Science Insider reports that the National Science Foundation (NSF) has terminated Valerie Barr after the first of what ought to have been two years as a Program Officer. I know Professor Barr professionally–we are both members of the Liberal Arts Computer Science consortium–and also had the opportunity to talk with her about this strange and […]
Joe Lencioni graduated from Gustavus in 2005 summa cum laude with a major in Religion, worked for the College as a software developer, then went on to do the same in the outside world. He’s now written a really nice blog post, aimed at fellow developers, with the thesis that “Writing prose can improve your programs […]
My professional work lately has focused on “electronic pollbooks” – computer systems used for administrative functions at polling places, such as checking in preregistered voters and processing same-day voter registration applications. In particular, I served this past year on the Minnesota legislature’s bipartisan task force on this topic, to which I was appointed based on […]
Enrollments in MCS-177 are up; way up. This Wall Street Journal article explores why there is an increased interest in computer programming, who are the people learning to code, and what are some of the non-traditional institutions satisfying this need.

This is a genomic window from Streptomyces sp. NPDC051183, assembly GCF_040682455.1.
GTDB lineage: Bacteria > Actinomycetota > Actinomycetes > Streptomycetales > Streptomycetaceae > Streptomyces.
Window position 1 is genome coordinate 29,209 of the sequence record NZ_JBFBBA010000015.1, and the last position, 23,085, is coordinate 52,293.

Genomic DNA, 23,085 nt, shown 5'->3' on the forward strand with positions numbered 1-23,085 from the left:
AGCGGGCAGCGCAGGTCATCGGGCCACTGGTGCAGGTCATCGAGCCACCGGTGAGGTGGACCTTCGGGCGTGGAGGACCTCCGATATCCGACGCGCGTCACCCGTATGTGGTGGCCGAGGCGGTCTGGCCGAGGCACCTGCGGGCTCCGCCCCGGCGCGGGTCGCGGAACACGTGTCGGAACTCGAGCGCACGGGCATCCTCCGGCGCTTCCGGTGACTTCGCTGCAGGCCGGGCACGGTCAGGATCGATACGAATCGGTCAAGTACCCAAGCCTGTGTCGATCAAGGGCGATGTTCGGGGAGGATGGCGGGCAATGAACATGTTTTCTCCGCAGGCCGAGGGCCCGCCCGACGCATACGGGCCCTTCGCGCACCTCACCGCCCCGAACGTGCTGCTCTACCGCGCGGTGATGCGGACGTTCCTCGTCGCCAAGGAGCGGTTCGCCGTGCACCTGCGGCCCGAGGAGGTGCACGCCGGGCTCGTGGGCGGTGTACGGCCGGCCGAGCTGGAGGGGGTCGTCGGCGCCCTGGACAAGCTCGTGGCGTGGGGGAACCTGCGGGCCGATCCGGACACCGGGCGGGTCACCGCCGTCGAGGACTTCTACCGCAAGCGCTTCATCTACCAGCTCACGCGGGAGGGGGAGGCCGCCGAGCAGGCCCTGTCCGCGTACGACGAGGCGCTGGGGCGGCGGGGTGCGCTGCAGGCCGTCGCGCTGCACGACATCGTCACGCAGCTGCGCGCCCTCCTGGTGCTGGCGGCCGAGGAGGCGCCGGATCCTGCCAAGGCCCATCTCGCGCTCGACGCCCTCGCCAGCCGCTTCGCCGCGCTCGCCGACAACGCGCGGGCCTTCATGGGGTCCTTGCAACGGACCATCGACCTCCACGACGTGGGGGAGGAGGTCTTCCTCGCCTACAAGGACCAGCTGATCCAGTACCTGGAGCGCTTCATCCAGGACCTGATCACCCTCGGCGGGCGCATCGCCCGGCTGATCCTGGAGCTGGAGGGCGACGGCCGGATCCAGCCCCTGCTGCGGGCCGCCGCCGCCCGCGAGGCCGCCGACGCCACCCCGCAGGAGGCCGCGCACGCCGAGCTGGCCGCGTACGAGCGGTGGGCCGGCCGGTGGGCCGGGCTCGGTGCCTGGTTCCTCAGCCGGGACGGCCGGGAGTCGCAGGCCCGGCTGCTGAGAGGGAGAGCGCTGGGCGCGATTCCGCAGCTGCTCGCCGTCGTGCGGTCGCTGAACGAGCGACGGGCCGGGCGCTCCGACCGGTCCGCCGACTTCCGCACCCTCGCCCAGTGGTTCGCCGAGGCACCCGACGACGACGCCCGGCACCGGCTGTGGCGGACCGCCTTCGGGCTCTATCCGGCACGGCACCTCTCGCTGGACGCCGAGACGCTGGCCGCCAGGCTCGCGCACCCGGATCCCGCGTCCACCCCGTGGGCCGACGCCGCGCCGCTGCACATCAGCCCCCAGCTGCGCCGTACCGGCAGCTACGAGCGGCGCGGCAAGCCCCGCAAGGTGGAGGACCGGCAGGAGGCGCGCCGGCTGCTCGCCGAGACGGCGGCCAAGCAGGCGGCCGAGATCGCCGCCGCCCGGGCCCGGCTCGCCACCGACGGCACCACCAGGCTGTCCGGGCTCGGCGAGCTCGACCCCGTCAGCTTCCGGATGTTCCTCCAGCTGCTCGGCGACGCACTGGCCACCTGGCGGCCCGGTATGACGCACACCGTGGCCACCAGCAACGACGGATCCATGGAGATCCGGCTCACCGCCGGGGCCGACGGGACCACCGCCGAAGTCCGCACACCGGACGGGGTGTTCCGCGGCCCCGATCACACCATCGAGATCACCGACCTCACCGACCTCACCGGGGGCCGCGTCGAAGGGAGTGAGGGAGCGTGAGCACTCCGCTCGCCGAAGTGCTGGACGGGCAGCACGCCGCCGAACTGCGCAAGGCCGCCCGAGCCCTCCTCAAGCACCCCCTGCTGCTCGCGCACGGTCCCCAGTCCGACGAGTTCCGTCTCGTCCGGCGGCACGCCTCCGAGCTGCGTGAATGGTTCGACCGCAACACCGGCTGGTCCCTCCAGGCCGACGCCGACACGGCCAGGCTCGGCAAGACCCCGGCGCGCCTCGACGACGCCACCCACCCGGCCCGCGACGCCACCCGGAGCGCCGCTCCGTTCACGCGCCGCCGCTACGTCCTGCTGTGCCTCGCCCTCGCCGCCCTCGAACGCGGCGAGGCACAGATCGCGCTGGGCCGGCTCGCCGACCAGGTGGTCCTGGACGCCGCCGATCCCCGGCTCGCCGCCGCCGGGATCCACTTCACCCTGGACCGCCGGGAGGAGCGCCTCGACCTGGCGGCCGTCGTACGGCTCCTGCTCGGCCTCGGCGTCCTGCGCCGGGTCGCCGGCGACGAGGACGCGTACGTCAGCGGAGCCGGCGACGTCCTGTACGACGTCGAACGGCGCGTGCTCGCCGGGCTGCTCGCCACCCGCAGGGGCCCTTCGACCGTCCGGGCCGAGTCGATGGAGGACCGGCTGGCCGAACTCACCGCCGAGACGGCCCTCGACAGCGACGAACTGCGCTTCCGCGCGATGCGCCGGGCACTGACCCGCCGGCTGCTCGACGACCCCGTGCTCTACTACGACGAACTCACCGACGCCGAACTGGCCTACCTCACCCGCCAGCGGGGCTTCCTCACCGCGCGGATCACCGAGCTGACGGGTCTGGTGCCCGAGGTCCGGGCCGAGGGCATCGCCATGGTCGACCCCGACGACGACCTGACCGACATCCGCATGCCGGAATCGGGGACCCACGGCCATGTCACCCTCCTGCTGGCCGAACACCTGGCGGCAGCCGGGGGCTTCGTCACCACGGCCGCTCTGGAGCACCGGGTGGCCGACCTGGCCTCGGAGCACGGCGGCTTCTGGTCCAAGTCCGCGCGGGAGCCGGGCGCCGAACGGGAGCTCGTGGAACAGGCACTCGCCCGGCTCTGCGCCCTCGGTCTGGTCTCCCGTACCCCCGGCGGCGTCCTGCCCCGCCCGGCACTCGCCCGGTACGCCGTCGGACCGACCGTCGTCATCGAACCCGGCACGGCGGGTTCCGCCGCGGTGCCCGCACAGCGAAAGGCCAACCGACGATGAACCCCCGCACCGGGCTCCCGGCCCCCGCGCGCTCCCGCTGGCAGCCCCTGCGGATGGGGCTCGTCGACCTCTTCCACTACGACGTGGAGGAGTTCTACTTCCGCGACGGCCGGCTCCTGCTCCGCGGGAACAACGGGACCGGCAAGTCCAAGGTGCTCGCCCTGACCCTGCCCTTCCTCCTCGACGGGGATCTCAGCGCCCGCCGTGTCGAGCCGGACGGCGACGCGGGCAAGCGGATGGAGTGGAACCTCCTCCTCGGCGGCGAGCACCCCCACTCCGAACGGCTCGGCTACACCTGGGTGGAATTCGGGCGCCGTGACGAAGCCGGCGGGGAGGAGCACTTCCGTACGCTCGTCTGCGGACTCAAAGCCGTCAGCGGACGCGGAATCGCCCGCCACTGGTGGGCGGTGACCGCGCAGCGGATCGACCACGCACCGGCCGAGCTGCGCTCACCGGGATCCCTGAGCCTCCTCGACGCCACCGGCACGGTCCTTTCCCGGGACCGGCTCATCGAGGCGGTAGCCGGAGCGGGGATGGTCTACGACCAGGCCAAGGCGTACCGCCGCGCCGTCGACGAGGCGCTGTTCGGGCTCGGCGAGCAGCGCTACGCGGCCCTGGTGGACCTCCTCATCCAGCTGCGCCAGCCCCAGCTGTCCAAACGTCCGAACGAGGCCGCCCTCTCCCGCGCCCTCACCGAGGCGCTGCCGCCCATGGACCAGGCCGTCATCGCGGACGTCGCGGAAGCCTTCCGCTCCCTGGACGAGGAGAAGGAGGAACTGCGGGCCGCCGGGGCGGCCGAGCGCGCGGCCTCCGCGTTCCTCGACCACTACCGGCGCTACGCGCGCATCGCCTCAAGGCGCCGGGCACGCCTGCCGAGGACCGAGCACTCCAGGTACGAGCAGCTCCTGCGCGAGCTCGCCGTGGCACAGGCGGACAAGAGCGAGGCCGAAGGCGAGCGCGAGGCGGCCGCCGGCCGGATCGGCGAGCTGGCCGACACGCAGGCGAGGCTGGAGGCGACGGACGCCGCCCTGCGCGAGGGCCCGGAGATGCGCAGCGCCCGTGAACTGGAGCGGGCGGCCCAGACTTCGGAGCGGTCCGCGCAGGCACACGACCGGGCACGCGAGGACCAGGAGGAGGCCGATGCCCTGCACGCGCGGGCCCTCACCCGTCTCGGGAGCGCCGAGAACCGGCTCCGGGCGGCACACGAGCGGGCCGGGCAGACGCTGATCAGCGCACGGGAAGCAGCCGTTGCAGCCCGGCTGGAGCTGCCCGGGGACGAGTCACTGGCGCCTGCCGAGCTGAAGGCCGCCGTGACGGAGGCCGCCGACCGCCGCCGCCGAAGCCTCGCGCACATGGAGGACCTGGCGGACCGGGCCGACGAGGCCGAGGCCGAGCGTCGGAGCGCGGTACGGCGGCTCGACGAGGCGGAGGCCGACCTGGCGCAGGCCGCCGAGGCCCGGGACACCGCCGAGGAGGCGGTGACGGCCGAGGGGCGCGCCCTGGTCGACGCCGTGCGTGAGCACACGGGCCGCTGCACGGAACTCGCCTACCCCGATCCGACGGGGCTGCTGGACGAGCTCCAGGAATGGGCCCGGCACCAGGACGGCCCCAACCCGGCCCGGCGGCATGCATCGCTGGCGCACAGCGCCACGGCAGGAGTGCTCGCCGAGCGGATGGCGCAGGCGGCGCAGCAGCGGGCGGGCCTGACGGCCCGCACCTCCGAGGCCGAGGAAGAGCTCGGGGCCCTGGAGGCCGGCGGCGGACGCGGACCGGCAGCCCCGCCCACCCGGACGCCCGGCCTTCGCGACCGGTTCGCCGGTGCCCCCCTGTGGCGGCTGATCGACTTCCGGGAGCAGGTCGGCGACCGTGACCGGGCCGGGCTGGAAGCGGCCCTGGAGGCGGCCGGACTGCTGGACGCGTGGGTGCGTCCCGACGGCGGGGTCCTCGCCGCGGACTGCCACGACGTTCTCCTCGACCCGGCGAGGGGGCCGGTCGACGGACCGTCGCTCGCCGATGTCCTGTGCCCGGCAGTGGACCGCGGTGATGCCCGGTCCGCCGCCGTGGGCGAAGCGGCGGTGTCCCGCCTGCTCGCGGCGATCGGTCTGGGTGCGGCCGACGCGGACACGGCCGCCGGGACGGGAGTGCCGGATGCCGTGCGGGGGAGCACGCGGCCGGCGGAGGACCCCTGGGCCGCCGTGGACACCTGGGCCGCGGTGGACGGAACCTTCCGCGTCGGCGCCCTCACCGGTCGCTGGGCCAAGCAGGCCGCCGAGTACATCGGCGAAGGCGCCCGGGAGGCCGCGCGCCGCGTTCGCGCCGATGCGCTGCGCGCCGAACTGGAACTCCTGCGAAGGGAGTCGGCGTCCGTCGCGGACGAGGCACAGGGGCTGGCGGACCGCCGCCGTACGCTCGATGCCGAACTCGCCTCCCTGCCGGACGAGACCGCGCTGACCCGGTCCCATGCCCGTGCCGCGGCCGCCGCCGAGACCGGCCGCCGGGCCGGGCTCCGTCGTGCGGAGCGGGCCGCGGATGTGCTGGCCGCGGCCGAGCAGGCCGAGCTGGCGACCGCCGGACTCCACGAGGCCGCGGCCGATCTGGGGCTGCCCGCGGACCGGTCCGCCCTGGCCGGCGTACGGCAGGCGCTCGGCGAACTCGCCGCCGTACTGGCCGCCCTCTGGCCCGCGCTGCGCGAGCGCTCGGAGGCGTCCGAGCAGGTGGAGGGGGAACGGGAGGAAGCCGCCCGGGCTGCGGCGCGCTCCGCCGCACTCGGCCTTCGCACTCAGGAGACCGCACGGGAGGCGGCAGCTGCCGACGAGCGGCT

Take a look at this MinnPost article by Joel Kramer and the comment on it by Paul Birnberg. The subject matter is Minneapolis’s Ranked Choice Voting tabulation process. Kramer offers a proof sketch that a more efficient process would necessarily give the same results. Birnberg offers a proof sketch that the results of Kramer’s process […]
I don’t blog much about events that don’t have a direct connection to the department, but I was blown away by a very mathematically-oriented artwork I saw today at the Minneapolis Institute of Arts. The photo on their web site doesn’t do it any justice. Trever Nicholas‘s Luma is based on the concept of a […]